New education secretary 'must repair rift with councils'

John Swinney has to build bridges with local authorities still seething over budget cuts, education directors say

Emma Seith

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Repairing the government’s broken relationship with councils will be the biggest challenge faced by Scotland’s new education secretary, sector chiefs say.

Deputy first minister John Swinney’s appointment as education secretary last week in Nicola Sturgeon’s cabinet reshuffle has been welcomed by headteachers, education directors and academics.

And they agree that the former finance minister will bring “gravitas” to the role and help to keep education high on the political agenda.

However, it was Mr Swinney who went head-to-head with councils when they threatened to rebel last year over the SNP’s key policy of maintaining teacher numbers.

And he was also the man who drove through the latest local government budget settlement, which was branded as “unacceptable” (article free to subscribers) by the council umbrella body Cosla.

'Taking power from local authorities'

The SNP manifesto, published last month, called into question the future role of councils in the delivery of education: it vowed to “extend to individual schools responsibilities that currently sit solely with local authorities” and “allocate more resources directly to headteachers”.

The document also said that the SNP planned to create “new educational regions to decentralise management and support”.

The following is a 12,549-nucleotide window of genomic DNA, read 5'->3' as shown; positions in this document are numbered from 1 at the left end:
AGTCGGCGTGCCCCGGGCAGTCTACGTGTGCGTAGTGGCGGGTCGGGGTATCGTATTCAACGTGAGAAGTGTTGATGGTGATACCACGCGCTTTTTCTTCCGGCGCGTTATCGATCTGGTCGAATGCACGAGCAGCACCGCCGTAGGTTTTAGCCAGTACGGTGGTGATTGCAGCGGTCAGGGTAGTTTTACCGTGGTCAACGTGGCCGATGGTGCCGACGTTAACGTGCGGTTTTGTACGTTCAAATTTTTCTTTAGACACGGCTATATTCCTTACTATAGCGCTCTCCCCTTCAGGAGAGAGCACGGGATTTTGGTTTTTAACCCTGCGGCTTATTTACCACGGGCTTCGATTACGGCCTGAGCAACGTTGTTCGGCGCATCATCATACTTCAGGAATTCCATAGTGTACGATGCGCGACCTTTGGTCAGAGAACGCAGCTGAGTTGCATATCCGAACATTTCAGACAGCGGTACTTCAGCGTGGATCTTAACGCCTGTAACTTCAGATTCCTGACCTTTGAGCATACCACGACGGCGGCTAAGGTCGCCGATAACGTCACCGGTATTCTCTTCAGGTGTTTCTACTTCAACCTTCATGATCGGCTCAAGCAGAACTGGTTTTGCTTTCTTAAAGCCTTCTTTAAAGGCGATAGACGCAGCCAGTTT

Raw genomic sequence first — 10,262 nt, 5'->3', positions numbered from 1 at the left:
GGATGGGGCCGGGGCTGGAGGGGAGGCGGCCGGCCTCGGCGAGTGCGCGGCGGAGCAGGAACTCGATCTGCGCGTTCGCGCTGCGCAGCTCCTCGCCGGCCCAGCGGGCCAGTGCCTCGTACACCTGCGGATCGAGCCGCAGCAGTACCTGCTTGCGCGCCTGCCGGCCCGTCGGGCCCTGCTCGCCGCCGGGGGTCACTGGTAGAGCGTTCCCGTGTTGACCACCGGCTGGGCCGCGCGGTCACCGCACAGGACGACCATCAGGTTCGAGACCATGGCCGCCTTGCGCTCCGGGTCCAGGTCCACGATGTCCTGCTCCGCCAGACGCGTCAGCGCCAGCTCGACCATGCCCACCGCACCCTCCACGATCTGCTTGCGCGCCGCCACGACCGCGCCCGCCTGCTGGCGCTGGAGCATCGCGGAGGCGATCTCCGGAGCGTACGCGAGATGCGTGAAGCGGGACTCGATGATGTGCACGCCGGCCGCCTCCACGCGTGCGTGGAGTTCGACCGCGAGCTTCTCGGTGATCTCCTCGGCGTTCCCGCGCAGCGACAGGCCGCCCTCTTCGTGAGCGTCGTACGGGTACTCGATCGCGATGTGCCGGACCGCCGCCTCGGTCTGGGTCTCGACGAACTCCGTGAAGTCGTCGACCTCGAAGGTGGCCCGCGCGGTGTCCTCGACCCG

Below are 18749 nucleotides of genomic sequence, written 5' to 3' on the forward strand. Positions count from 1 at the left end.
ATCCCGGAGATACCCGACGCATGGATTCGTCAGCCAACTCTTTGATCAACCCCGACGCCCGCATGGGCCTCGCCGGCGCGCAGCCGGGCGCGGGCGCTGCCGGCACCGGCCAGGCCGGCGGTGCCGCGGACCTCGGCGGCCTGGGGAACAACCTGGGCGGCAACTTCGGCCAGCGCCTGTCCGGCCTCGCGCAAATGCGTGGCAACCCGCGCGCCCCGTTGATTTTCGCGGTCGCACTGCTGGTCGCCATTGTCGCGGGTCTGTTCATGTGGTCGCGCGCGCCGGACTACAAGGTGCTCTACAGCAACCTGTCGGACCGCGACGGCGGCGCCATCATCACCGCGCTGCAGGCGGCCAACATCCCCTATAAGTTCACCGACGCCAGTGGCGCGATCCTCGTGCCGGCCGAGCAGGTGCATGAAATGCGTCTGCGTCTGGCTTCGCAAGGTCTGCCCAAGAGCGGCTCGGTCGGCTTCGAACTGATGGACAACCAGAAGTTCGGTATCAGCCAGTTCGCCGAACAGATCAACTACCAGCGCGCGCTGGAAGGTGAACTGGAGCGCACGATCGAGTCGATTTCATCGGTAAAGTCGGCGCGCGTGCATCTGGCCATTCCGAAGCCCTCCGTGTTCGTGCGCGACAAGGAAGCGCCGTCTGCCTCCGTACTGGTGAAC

And although Cosla told TESS this week that it felt “positive” about working with Mr Swinney, the body has previously complained about not being consulted over key decisions, including the introduction of national testing.

John Stodter, general secretary of the Association of Directors of Education in Scotland, said: “The local authorities are the education authorities and the first step will be to make sure all the politicians are fully engaged with the idea of working together to get improvement." 

This is an edited version of an article in the 27 May edition of TESS. Subscribers can view the full story here. To subscribe, click here. To download the digital edition, Android users can click here and iOS users can click here. You can also download the TES Reader app for Android or iOS. TESS magazine is available at all good newsagents.

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Emma Seith

Emma Seith

Emma Seith is a reporter for Tes Scotland

Find me on Twitter @Emma_Seith

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